The question is asked in late January, so the crape myrtles should be pruned before new growth begins in spring. The plants would do okay even if pruning were to begin after new growth appears, but you would run the risk of damaging tender sprouts.
Pruning crape myrtles is practically a late-winter tradition in the South. But it's not always a good idea. Take a look at the accompanying photo of a 'Natchez' crape myrtle. Apart from, perhaps, a little early training, it has not been pruned. Yet, the form is very pleasing. Also, check out this photo of a group of 'Hopi' crape myrtles. They have never been pruned, but are beautifully shaped, and naturally so.
The style of pruning many homeowners have in mind is called pollarding. It comes from the verb, poll, which means "to cut hair." Pollarding is an ancient practice that began as a method of producing fodder for cattle and harvesting firewood. But pollarding crape myrtles is for the purposes of producing larger flower clusters, and for reducing the size of the trees. Size reduction is usually called for because the crape myrtles were planted in the wrong place to begin with.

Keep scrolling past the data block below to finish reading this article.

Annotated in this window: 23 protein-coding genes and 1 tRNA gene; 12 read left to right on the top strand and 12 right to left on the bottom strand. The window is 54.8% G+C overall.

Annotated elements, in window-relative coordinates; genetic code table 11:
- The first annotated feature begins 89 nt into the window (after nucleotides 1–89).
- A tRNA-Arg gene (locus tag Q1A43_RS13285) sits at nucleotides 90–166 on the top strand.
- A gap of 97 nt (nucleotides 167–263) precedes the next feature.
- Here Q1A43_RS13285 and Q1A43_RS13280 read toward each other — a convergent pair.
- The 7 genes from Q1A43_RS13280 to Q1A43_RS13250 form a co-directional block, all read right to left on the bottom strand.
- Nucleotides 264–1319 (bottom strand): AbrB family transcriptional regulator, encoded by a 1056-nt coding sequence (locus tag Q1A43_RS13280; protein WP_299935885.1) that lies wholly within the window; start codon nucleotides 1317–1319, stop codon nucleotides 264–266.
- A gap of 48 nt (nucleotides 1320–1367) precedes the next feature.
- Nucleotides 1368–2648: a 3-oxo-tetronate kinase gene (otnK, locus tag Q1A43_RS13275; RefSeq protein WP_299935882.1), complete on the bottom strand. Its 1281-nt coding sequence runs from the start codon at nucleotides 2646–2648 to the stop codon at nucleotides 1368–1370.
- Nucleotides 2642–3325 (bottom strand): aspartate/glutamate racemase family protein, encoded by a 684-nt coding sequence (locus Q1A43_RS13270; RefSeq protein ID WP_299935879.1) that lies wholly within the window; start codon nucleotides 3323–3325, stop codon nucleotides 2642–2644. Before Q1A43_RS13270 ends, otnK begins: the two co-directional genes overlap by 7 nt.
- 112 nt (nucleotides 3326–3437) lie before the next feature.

Take a look at this pollarded 'Natchez' crape myrtle that was planted too close to a building, along with a close-up of a pollarded limb. It looks like a gnarly fist.
This is another 'Natchez' crape myrtle, also planted to close to a building, that awaits pollarding. Notice how long last year's shoots grew - very unlike the unpruned 'Natchez'. Obviously, once you begin pollarding, there's no turning back. You'll have to do it every year thereafter. It's nearly impossible to return the tree to its original attractive form.
Whether pollarding improves the appearance of the tree is a matter of opinion. But I advise that if you don't need to reduce the size of a misplaced tree, leave it alone.
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